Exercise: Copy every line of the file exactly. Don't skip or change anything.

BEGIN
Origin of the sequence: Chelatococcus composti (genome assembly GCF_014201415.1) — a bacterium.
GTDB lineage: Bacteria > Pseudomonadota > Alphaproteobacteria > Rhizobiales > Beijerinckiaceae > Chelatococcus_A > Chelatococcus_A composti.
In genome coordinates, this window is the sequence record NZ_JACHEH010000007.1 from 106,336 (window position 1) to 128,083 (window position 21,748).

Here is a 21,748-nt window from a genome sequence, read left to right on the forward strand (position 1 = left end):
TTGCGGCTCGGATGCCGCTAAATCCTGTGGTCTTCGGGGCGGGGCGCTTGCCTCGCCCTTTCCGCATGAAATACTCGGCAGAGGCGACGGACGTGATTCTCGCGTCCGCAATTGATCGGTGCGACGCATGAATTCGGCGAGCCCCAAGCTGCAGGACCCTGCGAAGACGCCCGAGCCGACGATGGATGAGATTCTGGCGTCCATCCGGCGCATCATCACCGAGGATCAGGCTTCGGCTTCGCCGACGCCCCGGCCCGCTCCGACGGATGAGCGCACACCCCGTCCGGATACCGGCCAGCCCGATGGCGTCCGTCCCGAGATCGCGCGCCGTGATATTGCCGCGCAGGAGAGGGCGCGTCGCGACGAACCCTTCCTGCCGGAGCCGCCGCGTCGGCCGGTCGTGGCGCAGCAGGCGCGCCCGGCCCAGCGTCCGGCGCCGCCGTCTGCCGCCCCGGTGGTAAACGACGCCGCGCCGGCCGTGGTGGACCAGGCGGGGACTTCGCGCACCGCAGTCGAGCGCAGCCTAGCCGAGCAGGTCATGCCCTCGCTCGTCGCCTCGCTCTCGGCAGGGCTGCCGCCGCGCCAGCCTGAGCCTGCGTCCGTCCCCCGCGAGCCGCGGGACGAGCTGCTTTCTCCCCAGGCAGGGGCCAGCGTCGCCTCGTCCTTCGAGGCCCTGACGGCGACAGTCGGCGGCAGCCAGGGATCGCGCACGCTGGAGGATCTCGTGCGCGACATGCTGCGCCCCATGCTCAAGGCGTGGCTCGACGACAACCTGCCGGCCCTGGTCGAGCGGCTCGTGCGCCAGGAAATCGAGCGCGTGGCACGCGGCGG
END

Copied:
Origin of the sequence: Chelatococcus composti (genome assembly GCF_014201415.1) — a bacterium.
GTDB lineage: Bacteria > Pseudomonadota > Alphaproteobacteria > Rhizobiales > Beijerinckiaceae > Chelatococcus_A > Chelatococcus_A composti.
In genome coordinates, this window is the sequence record NZ_JACHEH010000007.1 from 106,336 (window position 1) to 128,083 (window position 21,748).

Here is a 21,748-nt window from a genome sequence, read left to right on the forward strand (position 1 = left end):
TTGCGGCTCGGATGCCGCTAAATCCTGTGGTCTTCGGGGCGGGGCGCTTGCCTCGCCCTTTCCGCATGAAATACTCGGCAGAGGCGACGGACGTGATTCTCGCGTCCGCAATTGATCGGTGCGACGCATGAATTCGGCGAGCCCCAAGCTGCAGGACCCTGCGAAGACGCCCGAGCCGACGATGGATGAGATTCTGGCGTCCATCCGGCGCATCATCACCGAGGATCAGGCTTCGGCTTCGCCGACGCCCCGGCCCGCTCCGACGGATGAGCGCACACCCCGTCCGGATACCGGCCAGCCCGATGGCGTCCGTCCCGAGATCGCGCGCCGTGATATTGCCGCGCAGGAGAGGGCGCGTCGCGACGAACCCTTCCTGCCGGAGCCGCCGCGTCGGCCGGTCGTGGCGCAGCAGGCGCGCCCGGCCCAGCGTCCGGCGCCGCCGTCTGCCGCCCCGGTGGTAAACGACGCCGCGCCGGCCGTGGTGGACCAGGCGGGGACTTCGCGCACCGCAGTCGAGCGCAGCCTAGCCGAGCAGGTCATGCCCTCGCTCGTCGCCTCGCTCTCGGCAGGGCTGCCGCCGCGCCAGCCTGAGCCTGCGTCCGTCCCCCGCGAGCCGCGGGACGAGCTGCTTTCTCCCCAGGCAGGGGCCAGCGTCGCCTCGTCCTTCGAGGCCCTGACGGCGACAGTCGGCGGCAGCCAGGGATCGCGCACGCTGGAGGATCTCGTGCGCGACATGCTGCGCCCCATGCTCAAGGCGTGGCTCGACGACAACCTGCCGGCCCTGGTCGAGCGGCTCGTGCGCCAGGAAATCGAGCGCGTGGCACGCGGCGG